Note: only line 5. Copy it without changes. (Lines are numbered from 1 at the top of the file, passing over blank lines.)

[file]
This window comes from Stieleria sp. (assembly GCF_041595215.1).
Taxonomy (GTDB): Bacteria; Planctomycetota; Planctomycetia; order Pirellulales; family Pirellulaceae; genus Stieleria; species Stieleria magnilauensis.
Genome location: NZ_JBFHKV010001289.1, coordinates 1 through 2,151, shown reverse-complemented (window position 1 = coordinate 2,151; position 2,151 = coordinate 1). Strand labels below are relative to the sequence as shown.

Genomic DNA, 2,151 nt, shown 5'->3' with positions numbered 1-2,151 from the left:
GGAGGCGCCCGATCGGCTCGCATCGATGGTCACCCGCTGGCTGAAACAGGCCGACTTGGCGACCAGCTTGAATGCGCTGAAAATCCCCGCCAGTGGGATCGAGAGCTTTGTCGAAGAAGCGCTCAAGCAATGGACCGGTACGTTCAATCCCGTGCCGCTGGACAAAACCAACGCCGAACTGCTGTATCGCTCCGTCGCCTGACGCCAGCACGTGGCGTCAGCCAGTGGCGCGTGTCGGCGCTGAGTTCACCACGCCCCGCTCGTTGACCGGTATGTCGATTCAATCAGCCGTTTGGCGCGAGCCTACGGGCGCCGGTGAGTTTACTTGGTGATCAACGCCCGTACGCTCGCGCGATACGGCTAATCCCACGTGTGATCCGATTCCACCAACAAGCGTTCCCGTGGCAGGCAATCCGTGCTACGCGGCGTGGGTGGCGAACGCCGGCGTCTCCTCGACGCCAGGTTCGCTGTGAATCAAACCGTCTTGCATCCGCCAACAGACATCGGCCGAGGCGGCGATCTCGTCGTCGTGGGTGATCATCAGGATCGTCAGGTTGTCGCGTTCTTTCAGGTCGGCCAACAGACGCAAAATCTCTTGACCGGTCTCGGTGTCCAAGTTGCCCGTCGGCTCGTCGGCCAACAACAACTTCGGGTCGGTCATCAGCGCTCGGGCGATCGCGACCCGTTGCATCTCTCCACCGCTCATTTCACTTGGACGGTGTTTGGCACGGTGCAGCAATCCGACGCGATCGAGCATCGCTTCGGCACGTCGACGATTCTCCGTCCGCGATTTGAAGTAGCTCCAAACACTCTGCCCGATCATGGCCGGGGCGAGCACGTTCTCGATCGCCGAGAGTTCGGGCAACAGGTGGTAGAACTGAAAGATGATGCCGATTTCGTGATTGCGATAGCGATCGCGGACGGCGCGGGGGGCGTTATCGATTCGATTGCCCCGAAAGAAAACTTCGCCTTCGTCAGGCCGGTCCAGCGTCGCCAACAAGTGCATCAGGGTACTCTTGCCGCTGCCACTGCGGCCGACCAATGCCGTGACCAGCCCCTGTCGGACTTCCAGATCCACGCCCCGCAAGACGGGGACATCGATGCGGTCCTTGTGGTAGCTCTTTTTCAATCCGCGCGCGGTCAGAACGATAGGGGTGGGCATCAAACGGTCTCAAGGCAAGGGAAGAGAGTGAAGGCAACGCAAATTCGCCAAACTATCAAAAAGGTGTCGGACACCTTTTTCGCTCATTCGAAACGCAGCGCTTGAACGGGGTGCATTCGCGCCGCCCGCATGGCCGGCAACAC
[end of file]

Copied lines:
GGAGGCGCCCGATCGGCTCGCATCGATGGTCACCCGCTGGCTGAAACAGGCCGACTTGGCGACCAGCTTGAATGCGCTGAAAATCCCCGCCAGTGGGATCGAGAGCTTTGTCGAAGAAGCGCTCAAGCAATGGACCGGTACGTTCAATCCCGTGCCGCTGGACAAAACCAACGCCGAACTGCTGTATCGCTCCGTCGCCTGACGCCAGCACGTGGCGTCAGCCAGTGGCGCGTGTCGGCGCTGAGTTCACCACGCCCCGCTCGTTGACCGGTATGTCGATTCAATCAGCCGTTTGGCGCGAGCCTACGGGCGCCGGTGAGTTTACTTGGTGATCAACGCCCGTACGCTCGCGCGATACGGCTAATCCCACGTGTGATCCGATTCCACCAACAAGCGTTCCCGTGGCAGGCAATCCGTGCTACGCGGCGTGGGTGGCGAACGCCGGCGTCTCCTCGACGCCAGGTTCGCTGTGAATCAAACCGTCTTGCATCCGCCAACAGACATCGGCCGAGGCGGCGATCTCGTCGTCGTGGGTGATCATCAGGATCGTCAGGTTGTCGCGTTCTTTCAGGTCGGCCAACAGACGCAAAATCTCTTGACCGGTCTCGGTGTCCAAGTTGCCCGTCGGCTCGTCGGCCAACAACAACTTCGGGTCGGTCATCAGCGCTCGGGCGATCGCGACCCGTTGCATCTCTCCACCGCTCATTTCACTTGGACGGTGTTTGGCACGGTGCAGCAATCCGACGCGATCGAGCATCGCTTCGGCACGTCGACGATTCTCCGTCCGCGATTTGAAGTAGCTCCAAACACTCTGCCCGATCATGGCCGGGGCGAGCACGTTCTCGATCGCCGAGAGTTCGGGCAACAGGTGGTAGAACTGAAAGATGATGCCGATTTCGTGATTGCGATAGCGATCGCGGACGGCGCGGGGGGCGTTATCGATTCGATTGCCCCGAAAGAAAACTTCGCCTTCGTCAGGCCGGTCCAGCGTCGCCAACAAGTGCATCAGGGTACTCTTGCCGCTGCCACTGCGGCCGACCAATGCCGTGACCAGCCCCTGTCGGACTTCCAGATCCACGCCCCGCAAGACGGGGACATCGATGCGGTCCTTGTGGTAGCTCTTTTTCAATCCGCGCGCGGTCAGAACGATAGGGGTGGGCATCAAACGGTCTCAAGGCAAGGGAAGAGAGTGAAGGCAACGCAAATTCGCCAAACTATCAAAAAGGTGTCGGACACCTTTTTCGCTCATTCGAAACGCAGCGCTTGAACGGGGTGCATTCGCGCCGCCCGCATGGCCGGCAACAC